“Dragons are friends–you do not use your friends.”


Samir of the Binshee Tribe, and her fellow dragon Toolon save J’ahalid from the trechery of the sandstorm. In doing so, they learn who he is and what he’s looking for. J’ahalid quickly learns that dragons are not animals to be conquered and tamed. They deserve respect and choose their riders themselves. These lessons do well for J’ahalid, as his immature and rather unlikeable character is humbled.

Deciding to stay in the mountains with Samir and the dragons, J’ahalid learns the ways of the dragons and how to form proper relationships with them.

“I have learned a dragon’s heart, and some things are more important than land and kingdoms. Tesh has taught me that. I see now why the dragons saved your people but let the city burn. That was the wise choice. For cities can be rebuilt. Buildings are jusst empty shells without people. And that is what drives me back–I must see my parents again.”


Overall, this was an alright read. The dialogue is written in what feels like a vernacular, so it’s hard to settle into the characters and their interactions as they feel clunky and unnatural. Granted, this is a short story, so the writing is definitely more to the point. However, I thought this was an area that could have used much improvement.

Vulgarity: None.
Sexual content: None.
Violence: None.

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eARC Review: Sky In The Deep by Adrienne Young

eARC Review: Sky In The Deep by Adrienne Young

Release Day April 24, 2018! OND ELDR. BREATHE FIRE. Partial synopsis provided by Goodreads. Sky In The Deep Author: Adrienne Young Publication Date: April 24, 2018 Publisher: Wednesday Books Page Count: 352 Format: eARC Genre: Young Adult, Fantasy Cover Artist: — My Rating: ★★★½ Eeyln […]

Audiobook Review: My Lady Jane by Cynthia Hand, Brodi Ashton & Jodi Meadows

Audiobook Review: My Lady Jane by Cynthia Hand, Brodi Ashton & Jodi Meadows

THE PLOT THICKENS as Edward, Jane, and G are drawn into a dangerous conspiracy. With the fate of the kingdom at stake, our heroes will have to engage in some conspiring of their own. But can they pull off their plan before it’s off with […]

Cover Reveals for Wheel Gone Cats & Of Stars and Monsters!

Cover Reveals for Wheel Gone Cats & Of Stars and Monsters!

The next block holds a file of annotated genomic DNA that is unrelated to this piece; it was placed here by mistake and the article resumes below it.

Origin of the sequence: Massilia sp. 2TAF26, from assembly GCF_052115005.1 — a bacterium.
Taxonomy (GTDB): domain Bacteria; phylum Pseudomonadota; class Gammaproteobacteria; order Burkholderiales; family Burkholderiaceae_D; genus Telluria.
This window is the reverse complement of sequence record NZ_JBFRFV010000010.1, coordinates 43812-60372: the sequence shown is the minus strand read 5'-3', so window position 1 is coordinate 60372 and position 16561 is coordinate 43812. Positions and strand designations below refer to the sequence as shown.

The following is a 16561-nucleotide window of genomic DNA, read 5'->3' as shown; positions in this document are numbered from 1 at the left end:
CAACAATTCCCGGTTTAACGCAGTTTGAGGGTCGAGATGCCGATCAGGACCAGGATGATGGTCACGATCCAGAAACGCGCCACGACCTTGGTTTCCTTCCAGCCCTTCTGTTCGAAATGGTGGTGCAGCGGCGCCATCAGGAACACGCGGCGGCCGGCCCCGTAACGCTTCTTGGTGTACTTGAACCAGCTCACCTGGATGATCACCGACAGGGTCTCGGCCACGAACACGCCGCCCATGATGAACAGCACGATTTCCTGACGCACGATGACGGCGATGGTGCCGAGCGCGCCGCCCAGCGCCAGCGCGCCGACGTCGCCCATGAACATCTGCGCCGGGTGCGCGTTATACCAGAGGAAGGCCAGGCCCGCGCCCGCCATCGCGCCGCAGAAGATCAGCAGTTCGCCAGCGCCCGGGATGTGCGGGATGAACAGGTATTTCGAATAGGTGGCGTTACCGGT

Wheels Gone Cats

PUBLISHER: PARLIAMENT HOUSE PRESS

Synopsis

In a future where violence is encouraged and duels are required by law, Dathin Long has the answer: devolution. He proposes a medical procedure that will restore humanity to the state of primal bliss—to pure reptilian instinct, before guilty consciences intruded.  When a boy’s grandmother is admitted to the hospital for pneumonia, he learns the procedure will be forced upon her. To save her, the boy enlists the help of Lee Bellows, a member of the hospital staff, to search the records and find his grandmother. But the deeper Lee looks, the more horrible things he finds, until the controllers start looking back at him. His conscience needs adjusting, and soon the procedure may be forced upon him. In a flooded New Orleans in the end days, the only hope is a hero who’s lost his memory and is just trying to get by…

Find Out About Other Books by Beaird Glover at https://www.facebook.com/bluebottletree/

Beaird Glover grew up on a farm in rural Tennessee. He graduated from The Evergreen State College of Olympia, Washington, with a Bachelor of Arts in creative writing. He then moved to Southern California and wrote Secret Ciphers of the 1876 Presidential Election (Aegean Park Press). He has traveled extensively and lived in eleven of the United Sates, and Taipei and Buenos Aires. His poems have been published in the New York Quarterly and his chapbook of poetry was selected by the Austin Chronicle as one of the Top 10 Best of 1994. More recently, he acquired a Bachelor of Science degree from Long Island University in Brooklyn and has worked as a physician assistant. Beaird lives in New Orleans with his wife Kim and their cats.

Of Stars and Monsters (Of Light and Darkness #3)

PUBLISHER: PARLIAMENT HOUSE PRESS

Synopsis

After narrowly surviving a near-death experience from yet another showdown with Aiden Price and the Light, Charlotte awakens inside the forsaken, crumbling walls of the Regime Palace. Though she finds herself surrounded by her closest friends, she is conflicted by her feelings for the sudden absence of her Vampire guardian. Where has Francis taken Valek?  With new friend Nikolai there to console her, Charlotte cannot shake the undeniable chemistry she feels for this familiar stranger. But they are running out of time. Charlotte’s peculiar ailment will return, and she will die unless they are successful in finding a cure.  Charlotte, Nikolai, Sarah, and the rest of their tribe of misfits travel to the underbelly of Prague to search for Valek, but what they discover are secrets darker than they could have ever imagined. Charlotte must overcome her mortal limitations to save the life of the one she truly loves and escape the gates of Abelim with her throat intact in this enthralling, highly-anticipated third installment of the Of Light and Darkness Series.

Find Out About Other Books by Shayne Leighton at https://www.facebook.com/shayneleightonfans